In a show of solidarity with Hong Kong protesters, the US Senate passed a legislation unanimously that would force the Trump administration to assess whether political unrest in the vital global financial hub justify changing its unique treatment under the US law.
The Hong Kong Human Rights and Democracy Act of 2019 that was passed on Tuesday would also require the Secretary of State to certify at least once a year that Hong Kong still retains enough autonomy to warrant the special US trading consideration that bolsters its status as a world financial center.
The US treats Hong Kong differently from the Chinese mainland when it comes to trade and export control. The bill when once becomes a law it would demand greater scrutiny of the city’s special status.
The legislation would also impose sanctions on any officials who commit human rights violations in Hong Kong.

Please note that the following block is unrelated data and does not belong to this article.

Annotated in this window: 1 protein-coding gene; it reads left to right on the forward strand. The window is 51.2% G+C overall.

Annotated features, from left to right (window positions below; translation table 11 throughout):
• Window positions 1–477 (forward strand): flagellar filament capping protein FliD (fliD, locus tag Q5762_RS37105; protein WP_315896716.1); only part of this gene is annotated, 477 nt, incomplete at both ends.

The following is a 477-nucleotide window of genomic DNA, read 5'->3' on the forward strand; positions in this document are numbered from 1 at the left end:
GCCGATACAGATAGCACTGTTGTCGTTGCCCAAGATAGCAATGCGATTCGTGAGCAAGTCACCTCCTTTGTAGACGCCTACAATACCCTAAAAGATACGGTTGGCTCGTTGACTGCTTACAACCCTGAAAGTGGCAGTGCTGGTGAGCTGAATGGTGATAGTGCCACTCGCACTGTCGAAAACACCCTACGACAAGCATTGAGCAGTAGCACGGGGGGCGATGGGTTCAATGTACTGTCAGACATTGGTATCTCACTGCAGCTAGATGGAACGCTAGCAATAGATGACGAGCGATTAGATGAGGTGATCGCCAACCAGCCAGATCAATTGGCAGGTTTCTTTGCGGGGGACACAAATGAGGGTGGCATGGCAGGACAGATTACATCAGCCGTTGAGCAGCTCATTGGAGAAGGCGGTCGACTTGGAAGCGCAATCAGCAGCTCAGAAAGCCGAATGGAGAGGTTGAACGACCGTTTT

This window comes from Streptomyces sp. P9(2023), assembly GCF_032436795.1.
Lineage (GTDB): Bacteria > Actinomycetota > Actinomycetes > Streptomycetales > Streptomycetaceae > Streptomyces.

“The passage of this bill is an important step in holding accountable those Chinese and Hong Kong government officials responsible for Hong Kong’s eroding autonomy and human rights violations,” Sen. Marco Rubio (R-Fla.), a co-sponsor of the bill, said in a statement.
Millions of Hong Kongers are protesting since June. What initially started opposing the extradition bill that would have allowed residents to be sent to mainland China for trial, a measure that was later withdrawn, has grown to include calls for a broader change in governance and democracy.
The demonstrations that were largely peaceful turned violent in recent months, after police resorted to using tear gas and even opening fire at times with live rounds.